In Saudi Arabia, the punishment for adultery is stoning to death while in most of the other countries in the Middle East, the punishment ranges between 1-10 years. Writes Anito Febria Blanco from the Philippines
In 2014, a rape case was lodged with the United Arab Emirates court by a Filipina maid. According to the records, a corporal handed his uniform to the Filipina to wash shortly after returning from duty. Then he dragged her into his bedroom where she was raped.
But the Emirati’s lawyer said before the appellate court that the corporal had consensual sex with the maid. He said, “She [the housemaid] exchanged phone calls and SMSs with my client. She is the one who invited him to her room. She tried to extort money from him when she complained. She blackmailed him and asked for money to waive her accusation”.
The Filipina alleged that the incident happened around 3 pm shortly after her sponsor arrived home. He handed her his uniform to wash.
“When he learnt that there was nobody at home, the defendant forced me into his bedroom. He pinned me down to the floor and had sex with me. Once he finished, I rushed to my bedroom and locked myself inside. He knocked on the door… but I did not answer. He apologized to me in English but I asked him to leave me alone. When he left by car, I immediately rushed out of the house and went to the Philippines consulate [in Dubai]”.
Records said consulate staff referred the woman to the recruitment agency that flew her into Dubai. But the Dubai man’s lawyer, instead of to paying any heed to the plea of the victim and said, “All her claims were unfounded and fabricated. They had consensual sex and he did not rape her”.
Subsequently, the court had listened to the rapist instead of the victim.
Most importantly, the Philippines embassies or consulates in the Middle Eastern nations mostly ignore the complaint of rape lodged by the Filipinas as they believe it would spoil its prospect of a “huge employment” opportunity.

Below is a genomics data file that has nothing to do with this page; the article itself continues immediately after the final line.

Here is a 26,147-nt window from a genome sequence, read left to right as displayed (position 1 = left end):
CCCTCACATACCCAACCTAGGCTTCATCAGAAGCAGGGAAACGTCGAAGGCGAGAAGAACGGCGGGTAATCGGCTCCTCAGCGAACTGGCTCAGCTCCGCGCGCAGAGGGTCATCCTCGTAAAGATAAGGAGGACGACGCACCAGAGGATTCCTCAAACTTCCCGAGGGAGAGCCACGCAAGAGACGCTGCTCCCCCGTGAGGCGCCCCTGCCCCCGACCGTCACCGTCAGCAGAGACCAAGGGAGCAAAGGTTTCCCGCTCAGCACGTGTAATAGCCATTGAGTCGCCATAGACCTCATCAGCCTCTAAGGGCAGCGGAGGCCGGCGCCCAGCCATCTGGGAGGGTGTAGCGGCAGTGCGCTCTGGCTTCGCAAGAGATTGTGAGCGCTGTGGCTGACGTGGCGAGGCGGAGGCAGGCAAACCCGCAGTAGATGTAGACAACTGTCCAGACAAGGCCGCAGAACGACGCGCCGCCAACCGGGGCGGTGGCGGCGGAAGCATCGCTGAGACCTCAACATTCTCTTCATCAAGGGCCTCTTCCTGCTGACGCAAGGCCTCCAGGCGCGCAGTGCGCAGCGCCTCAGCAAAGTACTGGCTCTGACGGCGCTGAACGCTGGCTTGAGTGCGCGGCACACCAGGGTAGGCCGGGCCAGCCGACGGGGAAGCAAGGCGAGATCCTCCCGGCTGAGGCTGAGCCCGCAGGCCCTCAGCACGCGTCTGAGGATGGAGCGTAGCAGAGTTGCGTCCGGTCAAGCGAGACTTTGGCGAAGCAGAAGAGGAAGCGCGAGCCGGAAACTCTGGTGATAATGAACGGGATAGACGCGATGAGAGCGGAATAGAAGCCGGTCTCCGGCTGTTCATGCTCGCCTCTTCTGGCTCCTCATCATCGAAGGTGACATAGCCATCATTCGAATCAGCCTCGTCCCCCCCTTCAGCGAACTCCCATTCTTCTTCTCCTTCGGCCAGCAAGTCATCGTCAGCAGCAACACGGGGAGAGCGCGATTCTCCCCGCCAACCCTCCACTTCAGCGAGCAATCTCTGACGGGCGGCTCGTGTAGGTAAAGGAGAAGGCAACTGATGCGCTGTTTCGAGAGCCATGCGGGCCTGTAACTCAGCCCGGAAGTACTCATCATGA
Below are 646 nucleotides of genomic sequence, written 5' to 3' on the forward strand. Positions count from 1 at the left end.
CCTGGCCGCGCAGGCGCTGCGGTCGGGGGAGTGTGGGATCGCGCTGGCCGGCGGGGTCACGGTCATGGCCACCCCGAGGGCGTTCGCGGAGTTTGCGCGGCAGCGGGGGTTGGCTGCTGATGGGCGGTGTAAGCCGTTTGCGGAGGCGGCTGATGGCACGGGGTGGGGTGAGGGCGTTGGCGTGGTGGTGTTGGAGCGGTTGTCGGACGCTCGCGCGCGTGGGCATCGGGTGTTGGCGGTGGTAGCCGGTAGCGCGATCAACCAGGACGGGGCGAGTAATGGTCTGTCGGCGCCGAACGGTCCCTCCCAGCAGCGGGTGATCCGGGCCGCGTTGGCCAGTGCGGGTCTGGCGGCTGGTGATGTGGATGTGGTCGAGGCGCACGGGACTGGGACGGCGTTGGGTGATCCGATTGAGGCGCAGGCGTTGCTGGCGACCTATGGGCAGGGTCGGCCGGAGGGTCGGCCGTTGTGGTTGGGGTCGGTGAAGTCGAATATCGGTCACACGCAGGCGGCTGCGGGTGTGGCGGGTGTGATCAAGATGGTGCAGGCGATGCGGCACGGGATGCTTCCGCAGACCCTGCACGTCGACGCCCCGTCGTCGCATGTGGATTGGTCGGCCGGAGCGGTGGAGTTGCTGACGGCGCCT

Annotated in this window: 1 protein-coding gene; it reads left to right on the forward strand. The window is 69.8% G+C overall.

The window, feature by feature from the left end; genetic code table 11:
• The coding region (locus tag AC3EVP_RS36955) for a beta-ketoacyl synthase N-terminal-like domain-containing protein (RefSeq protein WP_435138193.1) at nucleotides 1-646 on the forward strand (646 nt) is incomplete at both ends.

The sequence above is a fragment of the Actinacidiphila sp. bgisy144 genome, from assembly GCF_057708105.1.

Here is another case from Saudi Arabia
The rapist was an officer in the Saudi Royal Navy assigned to the strategic Saudi base of Jubail in the Persian Gulf, and he wanted to hire a maid. The victim was a single mom from Mindanao in the Philippines who saw, like so many others, employment in Saudi Arabia as a route out of poverty. When he picked her up at the Dammam International Airport in June 2011, little did she know she was entering not a brighter chapter of her life but a chamber of horrors from which she would be liberated only after six long months.
Walden Bello wrote in the Foreign Policy in Focus, “The tale of woe recounted by Lorena (not her real name) was one of several stories of rape and sexual abuse shared by domestic workers with members of a fact-finding team of the Committee on Overseas Workers’ Affairs of the House of Representatives of the Philippines. The high incidence of rape and sexual abuse visited on the women we met in the shelters run by the Philippine government for runaway or rescued domestic workers in Jeddah, Riyadh, and Al Khobar most likely reflects a broader trend among Filipina domestics. “Rape is common,” said Fatimah (also an alias) who had been gang-raped in April 2009 by six Saudi teenagers. “The only difference is we escaped to tell our story while they’re still imprisoned in their households”.
“The working conditions of many domestics, which include 18-22 hour days and violent beatings, cannot but be described except as virtual slavery. Saudi Arabia abolished slavery by royal decree in 1962, but customs are hard to overcome. Royal and aristocratic households continue to treat domestic workers as slaves, and this behavior is reproduced by those lower in the social hierarchy. Apparently among the items of the “job description” of a domestic slave in Saudi is being forced to minister to the sexual needs of the master of the household. This is the relationship that so many young women from the Philippines, Indonesia, India, and other labor-sending Asian countries unwittingly step into when recruitment agencies place them in Saudi homes.
“Rape does not, however, take place only in the household. With strict segregation of young Saudi men from young Saudi women, Filipino domestic workers, who usually go about with their faces and heads uncovered, stand a good chance of becoming sexual prey. This is true particularly if they make the mistake of being seen in public alone — though the company of a friend did not prevent the teenagers from snatching Fatimah. And the threat comes not only from marauding Saudi youth but also from foreign migrant workers, single and married, who are deprived by the rigid sexual segregation imposed by the ever-present Religious Police from normal social intercourse with women during their time in Saudi. Perhaps as a result of the institutionalized repression of Saudi women and their strict subordination to males, Saudi society is suffused with latent sexual violence, much more so than most other societies.